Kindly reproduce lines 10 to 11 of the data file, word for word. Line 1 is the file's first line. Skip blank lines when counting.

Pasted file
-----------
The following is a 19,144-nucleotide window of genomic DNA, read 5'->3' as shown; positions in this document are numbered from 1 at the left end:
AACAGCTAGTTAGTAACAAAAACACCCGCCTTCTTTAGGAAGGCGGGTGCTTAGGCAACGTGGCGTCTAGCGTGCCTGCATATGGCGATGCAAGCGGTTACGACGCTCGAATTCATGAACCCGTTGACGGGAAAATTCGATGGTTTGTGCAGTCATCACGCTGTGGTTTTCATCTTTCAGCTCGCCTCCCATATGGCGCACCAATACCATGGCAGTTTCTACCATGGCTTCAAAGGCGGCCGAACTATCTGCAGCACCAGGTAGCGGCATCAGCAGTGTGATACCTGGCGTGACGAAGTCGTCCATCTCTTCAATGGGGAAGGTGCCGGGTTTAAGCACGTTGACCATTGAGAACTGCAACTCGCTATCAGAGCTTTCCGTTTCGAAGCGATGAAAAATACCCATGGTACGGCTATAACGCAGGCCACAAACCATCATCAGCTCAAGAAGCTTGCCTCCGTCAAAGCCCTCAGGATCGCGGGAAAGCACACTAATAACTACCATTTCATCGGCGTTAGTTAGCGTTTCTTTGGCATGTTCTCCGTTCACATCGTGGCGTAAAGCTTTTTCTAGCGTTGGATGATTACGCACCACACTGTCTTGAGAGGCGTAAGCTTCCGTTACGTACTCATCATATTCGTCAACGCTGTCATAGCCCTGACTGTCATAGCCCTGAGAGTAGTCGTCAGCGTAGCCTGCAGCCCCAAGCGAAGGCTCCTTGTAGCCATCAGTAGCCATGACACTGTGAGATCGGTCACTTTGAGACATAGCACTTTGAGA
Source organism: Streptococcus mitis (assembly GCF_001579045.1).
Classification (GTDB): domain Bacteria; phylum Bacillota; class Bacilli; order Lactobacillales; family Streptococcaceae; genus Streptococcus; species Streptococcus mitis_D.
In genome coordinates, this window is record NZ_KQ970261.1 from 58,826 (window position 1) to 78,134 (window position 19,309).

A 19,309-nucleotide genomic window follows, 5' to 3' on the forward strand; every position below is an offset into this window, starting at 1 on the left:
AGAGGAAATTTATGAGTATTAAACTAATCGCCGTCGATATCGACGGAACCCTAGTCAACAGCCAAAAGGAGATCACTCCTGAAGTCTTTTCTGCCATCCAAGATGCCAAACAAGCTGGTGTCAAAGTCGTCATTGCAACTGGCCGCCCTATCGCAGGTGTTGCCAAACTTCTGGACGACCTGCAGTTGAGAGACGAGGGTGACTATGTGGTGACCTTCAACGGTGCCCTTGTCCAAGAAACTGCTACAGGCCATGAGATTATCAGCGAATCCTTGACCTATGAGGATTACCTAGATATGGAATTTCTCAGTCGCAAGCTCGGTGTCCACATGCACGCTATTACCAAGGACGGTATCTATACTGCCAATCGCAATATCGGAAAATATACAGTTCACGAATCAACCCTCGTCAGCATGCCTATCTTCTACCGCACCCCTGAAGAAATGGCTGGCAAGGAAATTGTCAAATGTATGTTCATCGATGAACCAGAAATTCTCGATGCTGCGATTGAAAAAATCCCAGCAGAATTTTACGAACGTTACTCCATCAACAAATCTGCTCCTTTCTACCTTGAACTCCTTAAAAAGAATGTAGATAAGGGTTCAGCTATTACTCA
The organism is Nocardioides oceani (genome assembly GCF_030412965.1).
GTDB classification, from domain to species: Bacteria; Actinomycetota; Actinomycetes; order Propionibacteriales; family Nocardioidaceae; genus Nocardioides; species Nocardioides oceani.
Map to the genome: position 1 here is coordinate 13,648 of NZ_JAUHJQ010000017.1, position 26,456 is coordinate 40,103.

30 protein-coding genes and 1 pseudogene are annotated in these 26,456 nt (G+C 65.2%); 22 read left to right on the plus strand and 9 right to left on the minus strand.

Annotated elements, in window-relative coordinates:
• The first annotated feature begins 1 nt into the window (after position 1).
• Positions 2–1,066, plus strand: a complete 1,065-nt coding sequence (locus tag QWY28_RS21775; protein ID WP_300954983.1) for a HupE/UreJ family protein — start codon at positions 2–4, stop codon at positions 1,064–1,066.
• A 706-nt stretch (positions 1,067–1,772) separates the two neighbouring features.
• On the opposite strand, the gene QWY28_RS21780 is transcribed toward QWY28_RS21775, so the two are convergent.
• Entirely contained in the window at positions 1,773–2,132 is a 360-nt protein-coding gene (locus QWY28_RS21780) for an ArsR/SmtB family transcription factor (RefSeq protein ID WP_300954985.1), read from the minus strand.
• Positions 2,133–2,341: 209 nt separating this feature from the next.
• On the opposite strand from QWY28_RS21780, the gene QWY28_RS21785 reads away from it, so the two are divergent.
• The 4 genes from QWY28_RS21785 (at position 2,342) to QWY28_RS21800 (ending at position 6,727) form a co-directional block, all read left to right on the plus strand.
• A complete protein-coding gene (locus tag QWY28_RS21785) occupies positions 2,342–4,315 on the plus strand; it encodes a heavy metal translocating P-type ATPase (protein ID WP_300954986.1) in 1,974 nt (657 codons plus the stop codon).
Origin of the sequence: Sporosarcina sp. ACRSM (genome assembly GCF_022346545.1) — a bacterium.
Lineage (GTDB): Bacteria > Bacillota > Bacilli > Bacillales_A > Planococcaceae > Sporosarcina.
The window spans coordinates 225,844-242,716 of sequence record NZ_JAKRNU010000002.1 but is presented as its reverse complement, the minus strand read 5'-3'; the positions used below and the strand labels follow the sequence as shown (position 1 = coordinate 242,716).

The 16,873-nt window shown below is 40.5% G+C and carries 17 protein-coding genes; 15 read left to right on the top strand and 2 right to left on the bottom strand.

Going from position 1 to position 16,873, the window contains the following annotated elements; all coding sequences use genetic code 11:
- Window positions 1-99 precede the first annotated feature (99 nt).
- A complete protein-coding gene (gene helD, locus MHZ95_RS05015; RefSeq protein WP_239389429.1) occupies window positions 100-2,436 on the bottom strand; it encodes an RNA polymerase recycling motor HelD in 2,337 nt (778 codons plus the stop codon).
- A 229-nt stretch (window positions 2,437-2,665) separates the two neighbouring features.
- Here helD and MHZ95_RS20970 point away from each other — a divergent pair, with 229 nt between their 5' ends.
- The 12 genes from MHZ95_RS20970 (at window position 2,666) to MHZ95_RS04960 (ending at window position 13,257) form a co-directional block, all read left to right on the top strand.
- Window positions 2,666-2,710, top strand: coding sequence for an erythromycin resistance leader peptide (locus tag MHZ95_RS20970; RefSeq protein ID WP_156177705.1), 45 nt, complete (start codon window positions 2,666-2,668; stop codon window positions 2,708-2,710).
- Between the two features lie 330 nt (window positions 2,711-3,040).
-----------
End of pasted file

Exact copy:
Map to the genome: position 1 here is coordinate 13,648 of NZ_JAUHJQ010000017.1, position 26,456 is coordinate 40,103.

30 protein-coding genes and 1 pseudogene are annotated in these 26,456 nt (G+C 65.2%); 22 read left to right on the plus strand and 9 right to left on the minus strand.